For its 2013 Honors in Action project, the Upsilon Eta Chapter from Florida State College at Jacksonville-Kent Campus researched food deserts in Jacksonville. The results were surprising, but even more so was the chapter’s invitation to present its findings during the 2014 Florida Undergraduate Research Conference.
“Normally participants at this conference are at the university level, because community colleges typically aren’t involved in a lot of research,” said Keith Walters, 2013-14 chapter president. “But we submitted our abstract, and we were selected to present.”
A food desert is loosely defined as an urban neighborhood and/or rural town without access to fresh, healthy and affordable food. Working under the 2012/2013 Honors Study Topic, The Culture of Competition, the chapter sought to determine the relationship between a person’s socioeconomic status and his or her accessibility to supermarkets. The chapter compiled its findings at competitionforfood.com.
The topic of food deserts had been in the news lately in the Jacksonville area, and it piqued the interest of the chapter officer team. Seven percent of Jacksonville’s residents – greater than the national average of five percent – are living in a food desert.
In their research, chapter members discovered that zip codes with a higher average income among its residents also boasted greater access to supermarkets. Access to supermarkets and therefore healthy, more nutritious food was limited in zip codes with lower income levels.
“We wanted to do a really thorough and objective research project,” Walters said. “All of the officers knew we wanted to go get a graduate degree, so we wanted to get familiar with the research process.”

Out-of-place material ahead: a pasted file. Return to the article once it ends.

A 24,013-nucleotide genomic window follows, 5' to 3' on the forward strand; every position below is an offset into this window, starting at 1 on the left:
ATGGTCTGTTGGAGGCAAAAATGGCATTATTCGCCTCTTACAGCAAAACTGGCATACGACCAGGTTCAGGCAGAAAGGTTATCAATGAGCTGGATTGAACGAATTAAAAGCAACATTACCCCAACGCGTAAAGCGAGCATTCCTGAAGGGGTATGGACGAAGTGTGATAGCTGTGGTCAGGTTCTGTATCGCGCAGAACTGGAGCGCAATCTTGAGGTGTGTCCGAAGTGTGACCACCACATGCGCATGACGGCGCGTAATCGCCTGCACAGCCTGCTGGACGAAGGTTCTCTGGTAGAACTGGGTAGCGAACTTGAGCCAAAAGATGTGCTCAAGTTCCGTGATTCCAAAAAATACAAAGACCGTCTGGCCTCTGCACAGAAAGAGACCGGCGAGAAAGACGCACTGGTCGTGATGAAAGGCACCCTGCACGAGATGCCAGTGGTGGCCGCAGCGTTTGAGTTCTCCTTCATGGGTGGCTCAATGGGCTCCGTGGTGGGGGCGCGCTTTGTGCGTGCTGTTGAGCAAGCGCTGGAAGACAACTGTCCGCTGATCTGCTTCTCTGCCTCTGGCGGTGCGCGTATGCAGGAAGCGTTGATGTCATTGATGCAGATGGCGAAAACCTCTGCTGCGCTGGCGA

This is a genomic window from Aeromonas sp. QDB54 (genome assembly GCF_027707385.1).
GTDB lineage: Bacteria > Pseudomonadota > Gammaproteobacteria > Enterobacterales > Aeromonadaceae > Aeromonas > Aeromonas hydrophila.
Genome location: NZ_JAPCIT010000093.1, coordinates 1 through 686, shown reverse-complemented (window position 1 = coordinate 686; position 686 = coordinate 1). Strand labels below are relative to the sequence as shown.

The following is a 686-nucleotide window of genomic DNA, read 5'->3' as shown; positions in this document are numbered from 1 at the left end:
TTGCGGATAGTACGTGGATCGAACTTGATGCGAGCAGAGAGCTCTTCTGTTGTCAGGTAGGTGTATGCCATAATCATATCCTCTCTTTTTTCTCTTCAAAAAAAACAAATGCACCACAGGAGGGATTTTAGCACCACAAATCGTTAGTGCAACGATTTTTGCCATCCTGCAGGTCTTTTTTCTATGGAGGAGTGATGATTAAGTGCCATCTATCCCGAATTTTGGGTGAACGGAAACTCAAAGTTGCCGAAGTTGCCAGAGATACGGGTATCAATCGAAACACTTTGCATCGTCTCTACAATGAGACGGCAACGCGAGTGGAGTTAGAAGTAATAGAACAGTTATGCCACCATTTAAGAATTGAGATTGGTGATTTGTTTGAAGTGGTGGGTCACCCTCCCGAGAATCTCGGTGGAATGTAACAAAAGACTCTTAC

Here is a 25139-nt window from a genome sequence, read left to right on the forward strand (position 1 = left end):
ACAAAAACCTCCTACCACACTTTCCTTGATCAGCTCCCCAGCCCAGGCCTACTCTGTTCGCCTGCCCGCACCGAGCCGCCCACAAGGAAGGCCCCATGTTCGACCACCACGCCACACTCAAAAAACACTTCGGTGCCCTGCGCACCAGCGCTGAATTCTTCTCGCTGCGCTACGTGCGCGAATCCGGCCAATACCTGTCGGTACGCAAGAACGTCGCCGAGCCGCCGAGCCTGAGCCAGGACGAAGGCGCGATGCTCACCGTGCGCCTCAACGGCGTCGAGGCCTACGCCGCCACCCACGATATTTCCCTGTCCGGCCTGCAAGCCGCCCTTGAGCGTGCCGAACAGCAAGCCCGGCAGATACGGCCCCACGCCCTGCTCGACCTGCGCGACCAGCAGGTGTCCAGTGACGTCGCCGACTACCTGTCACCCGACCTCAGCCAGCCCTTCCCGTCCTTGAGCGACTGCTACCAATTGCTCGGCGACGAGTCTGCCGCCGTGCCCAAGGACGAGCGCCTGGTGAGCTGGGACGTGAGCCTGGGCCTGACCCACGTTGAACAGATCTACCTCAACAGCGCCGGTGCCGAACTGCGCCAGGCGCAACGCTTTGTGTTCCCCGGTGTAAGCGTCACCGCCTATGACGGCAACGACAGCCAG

The group – particularly Walters, Amy Brownfield and Stephanie Hughes, authors of the project – turned to faculty members who had recently completed doctorate degrees for guidance on the research process. They purposefully chose faculty members with varied backgrounds to get a wide array of perspectives.
“We spent a lot of time just on the writing,” Walters said. “Obviously this is something that will be invaluable as we write research papers on the graduate level.”
The experience actually came in handy in just the next semester, as Walters enrolled in a Business Statistics class. That class focused on research similar to the kind he had just finished for his Honors in Action project.
“So I learned it outside the classroom before the class even started,” he said.
After three months, when the research was completed, the data examined and the paper written, the chapter held a mock defense to defend its findings, attended by the college president and about 40 college administrators.
“I was very proud of my students with the quality of work and the manner in which they presented themselves as they defended their research,” said chapter advisor Dr. Mary James. “It really reminded me of my dissertation defense.”
The team shared its research with county health department officials as well as with researchers from the University of Florida, aiming to spread its findings by any means possible. The team was even asked to help develop a mobile famers market to serve food insecure areas. The chapter was also named a Top 100 Chapter during NerdNation 2014 in Orlando, Florida.
And of course, being invited to present during the 2014 Florida Undergraduate Research Conference was the icing on the cake.
“The success of the research was great,” Walters said. “We had validation in the work we did. We felt we did a good job, which was an important feeling when we’d worked so hard on it.”
Has your chapter planned its Honors in Action Project yet? It’s not too late to get started! Learn more and find helpful tips in the Honors Program Guide.